New York Grant Helps Westchester’s Besieged Immigrants

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NY State Senator Shelley Mayer, CRC Exec. Dir. Jirandy Martinez, Center Client Maria Marmolejo, CRC Deputy Dir. Janet Fry

Mamaroneck’s Community Resource Center is adding a full-time attorney to deal with immigrant emergencies, thanks to new funding from New York State. State Senator Shelley Mayer presented the giant symbolic check on Thursday morning.

The money will be used to beef-up the center’s network of local lawyers assisting undocumented immigrants in what has become a challenging and increasing oppressive political climate.

The money will be will be paired with additional donations of $55,000 from anonymous supporters to hire the attorney to go to hearings, interviews, provide advice and provide legal guidance to clients. The Community Resource Center, located in Mamaroneck, serves immigrants and low-income families with social services, educational programs and the job placement.

CRC Executive Director Jirandy Martinez, says the demand for legal services has grown dramatically in the past two years. She says the new staff attorney will assist clients with naturalizations, family petitions, DACA renewals, green card renewals, new visas and special immigrant juvenile status cases.

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“We know that anybody fares better with legal representation and that is especially true for immigrants at this time.,” Martinez said. “What this funding will do is secure competent and and culturally competent legal services for our community in a really difficult and challenging time.”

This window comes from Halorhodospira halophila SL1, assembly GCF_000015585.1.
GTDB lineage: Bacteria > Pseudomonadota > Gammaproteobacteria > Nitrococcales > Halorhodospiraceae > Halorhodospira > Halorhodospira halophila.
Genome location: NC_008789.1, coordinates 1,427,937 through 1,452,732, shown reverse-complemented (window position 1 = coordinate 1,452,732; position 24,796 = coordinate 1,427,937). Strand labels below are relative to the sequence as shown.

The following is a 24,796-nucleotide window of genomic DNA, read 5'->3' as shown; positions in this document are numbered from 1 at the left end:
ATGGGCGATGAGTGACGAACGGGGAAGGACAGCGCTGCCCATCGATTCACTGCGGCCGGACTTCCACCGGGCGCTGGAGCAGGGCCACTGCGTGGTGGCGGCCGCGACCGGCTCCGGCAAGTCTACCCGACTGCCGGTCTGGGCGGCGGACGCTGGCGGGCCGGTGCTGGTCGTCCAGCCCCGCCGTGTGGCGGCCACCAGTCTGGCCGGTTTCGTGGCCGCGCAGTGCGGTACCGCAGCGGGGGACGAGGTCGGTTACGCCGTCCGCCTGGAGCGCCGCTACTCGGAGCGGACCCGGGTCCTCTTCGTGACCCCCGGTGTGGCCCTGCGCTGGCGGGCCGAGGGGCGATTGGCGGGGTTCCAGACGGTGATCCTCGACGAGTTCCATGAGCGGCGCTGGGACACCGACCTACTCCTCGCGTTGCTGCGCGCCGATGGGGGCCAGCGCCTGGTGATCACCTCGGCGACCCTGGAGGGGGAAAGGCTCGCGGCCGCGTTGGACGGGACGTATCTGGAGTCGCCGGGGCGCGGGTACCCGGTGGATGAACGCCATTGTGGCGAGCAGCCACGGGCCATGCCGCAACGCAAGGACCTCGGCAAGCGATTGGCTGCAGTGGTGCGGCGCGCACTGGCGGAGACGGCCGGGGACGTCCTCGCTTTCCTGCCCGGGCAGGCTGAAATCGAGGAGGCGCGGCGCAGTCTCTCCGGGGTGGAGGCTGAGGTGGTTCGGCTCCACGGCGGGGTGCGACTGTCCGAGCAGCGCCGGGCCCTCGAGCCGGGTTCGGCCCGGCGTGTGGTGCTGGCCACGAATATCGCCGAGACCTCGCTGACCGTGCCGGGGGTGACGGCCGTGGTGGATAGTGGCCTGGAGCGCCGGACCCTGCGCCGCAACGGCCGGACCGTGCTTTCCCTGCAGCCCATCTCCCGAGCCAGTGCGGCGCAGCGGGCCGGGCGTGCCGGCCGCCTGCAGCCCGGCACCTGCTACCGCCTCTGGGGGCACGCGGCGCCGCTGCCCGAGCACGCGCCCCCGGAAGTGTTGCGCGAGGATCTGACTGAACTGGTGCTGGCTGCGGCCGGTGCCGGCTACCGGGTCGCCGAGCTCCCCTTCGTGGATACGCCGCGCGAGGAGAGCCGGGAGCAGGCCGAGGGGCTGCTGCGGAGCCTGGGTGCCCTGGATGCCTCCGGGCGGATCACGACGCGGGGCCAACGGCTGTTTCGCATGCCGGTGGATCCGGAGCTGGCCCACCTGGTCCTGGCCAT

Janet Fry, CRC Deputy Executive Director, added that “courthouse representation is also critical especially when we know that there have been ICE representatives at courthouses andwhatwe are seeing is the separations of families right now.”

“No matter how specific the circumstance is, legal representation is paramount for the immigrant members of our community to achieve more stable, more secure better lives in the US.”

The vast majority of the CRC’s clients are low income individuals and families who cannot afford to hire legal help. Such was the case for Edgar Garza, who arrived from El Salvador 26 years ago. “I lived in the shadows with fear that immigration could deport me and my family would lose financial support.” After finally obtaining legal residence he sought to become a US citizen but could not afford the $1500 fee charged by many attorneys. The Community Resource Center did it for free and guided him through the citizenship application process.

“This is our community,” Senator Mayer told the group. “These are our neighbors.”

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